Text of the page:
Just completed my taxes: federal, state, school tax, city tax. Refunds for school and state taxes don't cover the bill due to Pharaoh.
You may not realize your priest has to pay taxes on the house the parish gives him to live in. That counts as income, along with all meals provided.
The federal forms are pretty straightforward, although not so* the worksheets for Schedule D (that's what you get to fill out if you have investments or mutual funds, and you get a form detailing things like "capital gains," "modified capital gains," and something called "unrecovered section 1250 distributions" or something like that).
Worksheets had fun things like:
Write amount from Line 44 here:
Add amount from Line 23, Schedule D, here:
Subtract amount from Line 23, Schedule D, here:
Is this amount same as the beginning amount? Start over...
You think I'm kidding--not much...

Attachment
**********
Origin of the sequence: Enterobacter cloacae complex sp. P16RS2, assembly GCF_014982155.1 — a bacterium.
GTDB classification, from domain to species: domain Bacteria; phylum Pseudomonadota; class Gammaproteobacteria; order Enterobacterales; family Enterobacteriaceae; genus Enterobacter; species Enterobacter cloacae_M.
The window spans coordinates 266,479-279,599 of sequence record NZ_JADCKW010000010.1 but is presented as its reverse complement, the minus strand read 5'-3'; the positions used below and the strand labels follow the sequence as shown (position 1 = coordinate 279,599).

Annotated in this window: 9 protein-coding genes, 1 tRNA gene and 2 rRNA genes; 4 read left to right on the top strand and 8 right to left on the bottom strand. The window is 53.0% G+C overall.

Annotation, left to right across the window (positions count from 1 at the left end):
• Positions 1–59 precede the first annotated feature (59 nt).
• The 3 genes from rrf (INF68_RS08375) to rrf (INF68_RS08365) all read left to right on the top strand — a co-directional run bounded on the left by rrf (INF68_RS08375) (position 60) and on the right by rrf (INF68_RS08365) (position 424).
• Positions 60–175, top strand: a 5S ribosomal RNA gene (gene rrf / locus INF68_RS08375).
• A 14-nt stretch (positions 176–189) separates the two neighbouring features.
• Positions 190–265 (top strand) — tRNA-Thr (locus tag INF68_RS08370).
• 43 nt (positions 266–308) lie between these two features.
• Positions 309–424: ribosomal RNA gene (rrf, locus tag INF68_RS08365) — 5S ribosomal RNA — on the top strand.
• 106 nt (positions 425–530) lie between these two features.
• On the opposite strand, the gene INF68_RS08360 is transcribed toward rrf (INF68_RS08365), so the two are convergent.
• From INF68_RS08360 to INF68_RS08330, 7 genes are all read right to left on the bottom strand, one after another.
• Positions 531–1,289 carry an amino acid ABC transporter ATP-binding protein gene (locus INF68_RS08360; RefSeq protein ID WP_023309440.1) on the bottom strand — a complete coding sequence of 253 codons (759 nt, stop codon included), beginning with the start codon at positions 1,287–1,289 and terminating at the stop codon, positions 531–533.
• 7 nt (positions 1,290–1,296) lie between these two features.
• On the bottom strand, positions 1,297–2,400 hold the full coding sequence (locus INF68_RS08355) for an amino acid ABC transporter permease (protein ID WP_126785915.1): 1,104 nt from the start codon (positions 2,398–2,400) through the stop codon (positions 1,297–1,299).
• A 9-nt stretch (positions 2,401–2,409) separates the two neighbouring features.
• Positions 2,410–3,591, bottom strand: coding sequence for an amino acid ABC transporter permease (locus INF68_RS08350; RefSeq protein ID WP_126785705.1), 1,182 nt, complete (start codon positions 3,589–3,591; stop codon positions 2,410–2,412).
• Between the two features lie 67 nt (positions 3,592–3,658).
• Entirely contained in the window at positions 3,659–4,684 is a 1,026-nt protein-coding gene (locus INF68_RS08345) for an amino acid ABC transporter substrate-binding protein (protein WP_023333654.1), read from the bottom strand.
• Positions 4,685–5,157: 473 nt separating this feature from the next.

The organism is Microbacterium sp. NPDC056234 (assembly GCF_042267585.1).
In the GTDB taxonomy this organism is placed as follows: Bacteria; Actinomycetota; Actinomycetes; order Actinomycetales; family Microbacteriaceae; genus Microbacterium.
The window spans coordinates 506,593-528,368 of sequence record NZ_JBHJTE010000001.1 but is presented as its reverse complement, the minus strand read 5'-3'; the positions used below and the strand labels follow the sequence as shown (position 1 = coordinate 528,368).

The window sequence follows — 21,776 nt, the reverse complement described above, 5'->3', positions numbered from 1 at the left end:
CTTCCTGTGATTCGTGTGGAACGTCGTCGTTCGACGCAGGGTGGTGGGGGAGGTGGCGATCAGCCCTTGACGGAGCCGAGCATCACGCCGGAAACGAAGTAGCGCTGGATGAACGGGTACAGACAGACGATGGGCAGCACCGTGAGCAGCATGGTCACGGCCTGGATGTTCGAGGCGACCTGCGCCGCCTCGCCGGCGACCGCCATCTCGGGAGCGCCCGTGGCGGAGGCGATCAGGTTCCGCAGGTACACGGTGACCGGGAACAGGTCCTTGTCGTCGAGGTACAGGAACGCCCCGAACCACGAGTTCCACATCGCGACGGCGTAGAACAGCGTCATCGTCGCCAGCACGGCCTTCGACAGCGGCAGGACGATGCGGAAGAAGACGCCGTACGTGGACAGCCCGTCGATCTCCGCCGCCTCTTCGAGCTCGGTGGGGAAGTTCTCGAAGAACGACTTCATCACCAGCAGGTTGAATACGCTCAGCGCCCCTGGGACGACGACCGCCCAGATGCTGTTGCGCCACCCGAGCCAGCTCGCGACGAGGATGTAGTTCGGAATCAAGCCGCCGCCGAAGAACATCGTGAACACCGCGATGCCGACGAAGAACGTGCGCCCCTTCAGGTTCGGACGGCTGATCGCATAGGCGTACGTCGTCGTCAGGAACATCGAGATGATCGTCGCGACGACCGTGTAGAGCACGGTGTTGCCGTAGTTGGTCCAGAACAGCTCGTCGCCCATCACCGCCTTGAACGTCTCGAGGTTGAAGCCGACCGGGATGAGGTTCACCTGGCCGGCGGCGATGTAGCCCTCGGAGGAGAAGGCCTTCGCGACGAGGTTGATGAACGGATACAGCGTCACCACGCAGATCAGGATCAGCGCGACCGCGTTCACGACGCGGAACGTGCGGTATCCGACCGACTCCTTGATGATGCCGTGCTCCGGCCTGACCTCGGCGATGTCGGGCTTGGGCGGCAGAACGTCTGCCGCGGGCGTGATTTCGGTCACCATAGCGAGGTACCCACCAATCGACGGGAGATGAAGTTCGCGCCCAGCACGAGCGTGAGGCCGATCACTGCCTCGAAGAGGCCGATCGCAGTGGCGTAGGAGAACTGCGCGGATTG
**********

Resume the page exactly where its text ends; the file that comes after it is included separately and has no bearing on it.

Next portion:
The City of Piqua forms are the worst. Get this: last year, I got my form back, because I made a mistake. Okay--so I got a refund. Great, huh? But the refund was reduced by the amount of the penalty . . . I read the letter three times--couldn't figure out what the penalty was for, and why I paid a penalty when I overpaid my taxes . . .
So this year, I just put a lot of squiggles everywhere, and I'll wait until they tell me my taxes--the $25 penalty counts as a tax-preparation fee.
The state of Ohio's tax forms were, in contrast, fairly simple and clear. In fact, the state enables you to file online, and it's very user-friendly. No surprise, I guess, that the state is really, really good at soaking us with taxes, since we can't get industry to move here.
Total time? Three and a half hours. Not too shabby.
* I can't stand to leave my bad grammar uncorrected--corrected 7:30, 4/17